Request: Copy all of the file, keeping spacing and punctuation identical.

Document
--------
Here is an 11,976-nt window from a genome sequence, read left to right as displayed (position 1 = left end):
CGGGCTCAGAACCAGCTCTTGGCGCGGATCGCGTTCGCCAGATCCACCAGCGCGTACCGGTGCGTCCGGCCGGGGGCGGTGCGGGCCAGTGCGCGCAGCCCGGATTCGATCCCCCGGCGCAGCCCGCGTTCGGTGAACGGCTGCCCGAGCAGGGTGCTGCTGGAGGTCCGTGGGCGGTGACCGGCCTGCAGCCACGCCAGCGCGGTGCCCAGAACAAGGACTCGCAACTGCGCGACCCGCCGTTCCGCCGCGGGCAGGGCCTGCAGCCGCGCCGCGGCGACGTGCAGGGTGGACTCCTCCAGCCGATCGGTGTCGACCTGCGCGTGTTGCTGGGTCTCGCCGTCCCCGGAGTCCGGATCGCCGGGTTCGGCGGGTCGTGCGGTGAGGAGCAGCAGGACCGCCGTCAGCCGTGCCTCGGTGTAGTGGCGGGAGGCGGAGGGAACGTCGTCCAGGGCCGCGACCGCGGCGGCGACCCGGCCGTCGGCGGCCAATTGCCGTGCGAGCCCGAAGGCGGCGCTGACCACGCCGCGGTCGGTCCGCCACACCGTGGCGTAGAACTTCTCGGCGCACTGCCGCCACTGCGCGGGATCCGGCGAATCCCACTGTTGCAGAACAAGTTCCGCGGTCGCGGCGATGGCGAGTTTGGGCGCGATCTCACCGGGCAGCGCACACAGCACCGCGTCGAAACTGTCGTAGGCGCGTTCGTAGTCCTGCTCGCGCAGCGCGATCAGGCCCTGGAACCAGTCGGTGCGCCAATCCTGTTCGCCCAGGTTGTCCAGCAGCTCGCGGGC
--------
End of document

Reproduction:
Here is an 11,976-nt window from a genome sequence, read left to right as displayed (position 1 = left end):
CGGGCTCAGAACCAGCTCTTGGCGCGGATCGCGTTCGCCAGATCCACCAGCGCGTACCGGTGCGTCCGGCCGGGGGCGGTGCGGGCCAGTGCGCGCAGCCCGGATTCGATCCCCCGGCGCAGCCCGCGTTCGGTGAACGGCTGCCCGAGCAGGGTGCTGCTGGAGGTCCGTGGGCGGTGACCGGCCTGCAGCCACGCCAGCGCGGTGCCCAGAACAAGGACTCGCAACTGCGCGACCCGCCGTTCCGCCGCGGGCAGGGCCTGCAGCCGCGCCGCGGCGACGTGCAGGGTGGACTCCTCCAGCCGATCGGTGTCGACCTGCGCGTGTTGCTGGGTCTCGCCGTCCCCGGAGTCCGGATCGCCGGGTTCGGCGGGTCGTGCGGTGAGGAGCAGCAGGACCGCCGTCAGCCGTGCCTCGGTGTAGTGGCGGGAGGCGGAGGGAACGTCGTCCAGGGCCGCGACCGCGGCGGCGACCCGGCCGTCGGCGGCCAATTGCCGTGCGAGCCCGAAGGCGGCGCTGACCACGCCGCGGTCGGTCCGCCACACCGTGGCGTAGAACTTCTCGGCGCACTGCCGCCACTGCGCGGGATCCGGCGAATCCCACTGTTGCAGAACAAGTTCCGCGGTCGCGGCGATGGCGAGTTTGGGCGCGATCTCACCGGGCAGCGCACACAGCACCGCGTCGAAACTGTCGTAGGCGCGTTCGTAGTCCTGCTCGCGCAGCGCGATCAGGCCCTGGAACCAGTCGGTGCGCCAATCCTGTTCGCCCAGGTTGTCCAGCAGCTCGCGGGC